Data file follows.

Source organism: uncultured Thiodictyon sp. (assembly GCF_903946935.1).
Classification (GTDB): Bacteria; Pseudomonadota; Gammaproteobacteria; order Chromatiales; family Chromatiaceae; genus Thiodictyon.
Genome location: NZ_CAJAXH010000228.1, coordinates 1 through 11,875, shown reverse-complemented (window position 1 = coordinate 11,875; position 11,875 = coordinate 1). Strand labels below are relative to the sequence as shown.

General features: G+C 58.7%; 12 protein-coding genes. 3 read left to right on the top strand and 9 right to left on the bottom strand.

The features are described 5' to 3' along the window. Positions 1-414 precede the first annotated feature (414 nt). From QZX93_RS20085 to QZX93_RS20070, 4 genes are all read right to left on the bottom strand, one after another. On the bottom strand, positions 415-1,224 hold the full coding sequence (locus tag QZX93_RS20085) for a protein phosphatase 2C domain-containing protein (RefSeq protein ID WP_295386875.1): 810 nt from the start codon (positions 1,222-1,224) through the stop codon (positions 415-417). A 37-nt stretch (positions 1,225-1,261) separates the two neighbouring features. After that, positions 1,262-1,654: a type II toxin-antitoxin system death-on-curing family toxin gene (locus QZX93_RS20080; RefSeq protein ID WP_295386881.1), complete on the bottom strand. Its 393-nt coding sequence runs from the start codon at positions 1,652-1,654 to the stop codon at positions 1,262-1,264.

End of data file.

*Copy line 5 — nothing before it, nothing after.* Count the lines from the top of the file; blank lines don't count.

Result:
The features are described 5' to 3' along the window. Positions 1-414 precede the first annotated feature (414 nt). From QZX93_RS20085 to QZX93_RS20070, 4 genes are all read right to left on the bottom strand, one after another. On the bottom strand, positions 415-1,224 hold the full coding sequence (locus tag QZX93_RS20085) for a protein phosphatase 2C domain-containing protein (RefSeq protein ID WP_295386875.1): 810 nt from the start codon (positions 1,222-1,224) through the stop codon (positions 415-417). A 37-nt stretch (positions 1,225-1,261) separates the two neighbouring features. After that, positions 1,262-1,654: a type II toxin-antitoxin system death-on-curing family toxin gene (locus QZX93_RS20080; RefSeq protein ID WP_295386881.1), complete on the bottom strand. Its 393-nt coding sequence runs from the start codon at positions 1,652-1,654 to the stop codon at positions 1,262-1,264.